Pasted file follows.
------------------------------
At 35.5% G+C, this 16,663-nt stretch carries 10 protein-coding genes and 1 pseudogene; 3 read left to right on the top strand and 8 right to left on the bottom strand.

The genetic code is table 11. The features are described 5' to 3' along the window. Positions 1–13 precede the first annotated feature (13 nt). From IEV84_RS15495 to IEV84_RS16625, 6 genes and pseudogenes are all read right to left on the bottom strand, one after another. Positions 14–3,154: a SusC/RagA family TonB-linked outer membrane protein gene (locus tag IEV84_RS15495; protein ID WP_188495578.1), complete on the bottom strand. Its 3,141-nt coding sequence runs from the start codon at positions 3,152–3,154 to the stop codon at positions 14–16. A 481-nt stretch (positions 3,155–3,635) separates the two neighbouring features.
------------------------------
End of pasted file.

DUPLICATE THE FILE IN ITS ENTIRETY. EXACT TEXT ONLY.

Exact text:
At 35.5% G+C, this 16,663-nt stretch carries 10 protein-coding genes and 1 pseudogene; 3 read left to right on the top strand and 8 right to left on the bottom strand.

The genetic code is table 11. The features are described 5' to 3' along the window. Positions 1–13 precede the first annotated feature (13 nt). From IEV84_RS15495 to IEV84_RS16625, 6 genes and pseudogenes are all read right to left on the bottom strand, one after another. Positions 14–3,154: a SusC/RagA family TonB-linked outer membrane protein gene (locus tag IEV84_RS15495; protein ID WP_188495578.1), complete on the bottom strand. Its 3,141-nt coding sequence runs from the start codon at positions 3,152–3,154 to the stop codon at positions 14–16. A 481-nt stretch (positions 3,155–3,635) separates the two neighbouring features.